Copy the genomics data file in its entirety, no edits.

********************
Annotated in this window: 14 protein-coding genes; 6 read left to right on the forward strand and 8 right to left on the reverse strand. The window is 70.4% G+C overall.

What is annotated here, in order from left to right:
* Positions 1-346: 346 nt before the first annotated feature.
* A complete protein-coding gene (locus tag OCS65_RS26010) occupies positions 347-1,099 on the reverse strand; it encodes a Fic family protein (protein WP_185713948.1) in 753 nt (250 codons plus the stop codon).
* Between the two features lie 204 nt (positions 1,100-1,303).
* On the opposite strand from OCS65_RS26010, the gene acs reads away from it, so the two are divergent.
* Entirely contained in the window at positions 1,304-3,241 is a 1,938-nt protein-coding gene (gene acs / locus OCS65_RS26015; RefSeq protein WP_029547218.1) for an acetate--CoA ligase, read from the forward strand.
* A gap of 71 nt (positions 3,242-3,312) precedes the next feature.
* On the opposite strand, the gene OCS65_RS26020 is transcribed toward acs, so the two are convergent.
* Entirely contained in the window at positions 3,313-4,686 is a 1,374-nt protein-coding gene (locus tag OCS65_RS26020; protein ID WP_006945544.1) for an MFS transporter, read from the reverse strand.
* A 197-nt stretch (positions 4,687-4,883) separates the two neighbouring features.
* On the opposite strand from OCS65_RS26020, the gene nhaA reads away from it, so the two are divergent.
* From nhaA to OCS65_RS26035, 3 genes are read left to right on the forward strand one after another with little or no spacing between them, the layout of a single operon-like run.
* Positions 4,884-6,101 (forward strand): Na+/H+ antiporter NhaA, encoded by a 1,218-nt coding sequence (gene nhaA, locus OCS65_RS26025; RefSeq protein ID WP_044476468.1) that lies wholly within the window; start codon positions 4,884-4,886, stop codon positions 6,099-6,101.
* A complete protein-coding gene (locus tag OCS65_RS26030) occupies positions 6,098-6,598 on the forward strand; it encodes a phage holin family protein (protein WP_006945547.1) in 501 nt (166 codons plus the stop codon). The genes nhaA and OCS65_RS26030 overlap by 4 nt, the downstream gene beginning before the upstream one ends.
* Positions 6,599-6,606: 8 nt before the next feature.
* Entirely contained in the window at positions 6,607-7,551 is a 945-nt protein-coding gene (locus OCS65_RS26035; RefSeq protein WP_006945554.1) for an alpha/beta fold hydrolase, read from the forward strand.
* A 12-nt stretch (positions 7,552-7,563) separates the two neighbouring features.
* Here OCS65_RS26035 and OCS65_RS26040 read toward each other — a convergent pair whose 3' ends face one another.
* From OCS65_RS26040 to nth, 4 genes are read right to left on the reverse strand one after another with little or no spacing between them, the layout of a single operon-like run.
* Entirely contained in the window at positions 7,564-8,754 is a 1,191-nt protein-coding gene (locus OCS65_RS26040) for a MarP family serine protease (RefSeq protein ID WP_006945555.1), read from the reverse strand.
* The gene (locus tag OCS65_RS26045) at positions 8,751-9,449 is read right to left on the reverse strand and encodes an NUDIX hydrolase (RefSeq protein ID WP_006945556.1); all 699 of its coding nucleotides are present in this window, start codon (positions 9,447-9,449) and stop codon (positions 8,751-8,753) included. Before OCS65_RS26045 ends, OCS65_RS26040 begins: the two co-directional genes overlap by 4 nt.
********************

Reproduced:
Annotated in this window: 14 protein-coding genes; 6 read left to right on the forward strand and 8 right to left on the reverse strand. The window is 70.4% G+C overall.

What is annotated here, in order from left to right:
* Positions 1-346: 346 nt before the first annotated feature.
* A complete protein-coding gene (locus tag OCS65_RS26010) occupies positions 347-1,099 on the reverse strand; it encodes a Fic family protein (protein WP_185713948.1) in 753 nt (250 codons plus the stop codon).
* Between the two features lie 204 nt (positions 1,100-1,303).
* On the opposite strand from OCS65_RS26010, the gene acs reads away from it, so the two are divergent.
* Entirely contained in the window at positions 1,304-3,241 is a 1,938-nt protein-coding gene (gene acs / locus OCS65_RS26015; RefSeq protein WP_029547218.1) for an acetate--CoA ligase, read from the forward strand.
* A gap of 71 nt (positions 3,242-3,312) precedes the next feature.
* On the opposite strand, the gene OCS65_RS26020 is transcribed toward acs, so the two are convergent.
* Entirely contained in the window at positions 3,313-4,686 is a 1,374-nt protein-coding gene (locus tag OCS65_RS26020; protein ID WP_006945544.1) for an MFS transporter, read from the reverse strand.
* A 197-nt stretch (positions 4,687-4,883) separates the two neighbouring features.
* On the opposite strand from OCS65_RS26020, the gene nhaA reads away from it, so the two are divergent.
* From nhaA to OCS65_RS26035, 3 genes are read left to right on the forward strand one after another with little or no spacing between them, the layout of a single operon-like run.
* Positions 4,884-6,101 (forward strand): Na+/H+ antiporter NhaA, encoded by a 1,218-nt coding sequence (gene nhaA, locus OCS65_RS26025; RefSeq protein ID WP_044476468.1) that lies wholly within the window; start codon positions 4,884-4,886, stop codon positions 6,099-6,101.
* A complete protein-coding gene (locus tag OCS65_RS26030) occupies positions 6,098-6,598 on the forward strand; it encodes a phage holin family protein (protein WP_006945547.1) in 501 nt (166 codons plus the stop codon). The genes nhaA and OCS65_RS26030 overlap by 4 nt, the downstream gene beginning before the upstream one ends.
* Positions 6,599-6,606: 8 nt before the next feature.
* Entirely contained in the window at positions 6,607-7,551 is a 945-nt protein-coding gene (locus OCS65_RS26035; RefSeq protein WP_006945554.1) for an alpha/beta fold hydrolase, read from the forward strand.
* A 12-nt stretch (positions 7,552-7,563) separates the two neighbouring features.
* Here OCS65_RS26035 and OCS65_RS26040 read toward each other — a convergent pair whose 3' ends face one another.
* From OCS65_RS26040 to nth, 4 genes are read right to left on the reverse strand one after another with little or no spacing between them, the layout of a single operon-like run.
* Entirely contained in the window at positions 7,564-8,754 is a 1,191-nt protein-coding gene (locus OCS65_RS26040) for a MarP family serine protease (RefSeq protein ID WP_006945555.1), read from the reverse strand.
* The gene (locus tag OCS65_RS26045) at positions 8,751-9,449 is read right to left on the reverse strand and encodes an NUDIX hydrolase (RefSeq protein ID WP_006945556.1); all 699 of its coding nucleotides are present in this window, start codon (positions 9,447-9,449) and stop codon (positions 8,751-8,753) included. Before OCS65_RS26045 ends, OCS65_RS26040 begins: the two co-directional genes overlap by 4 nt.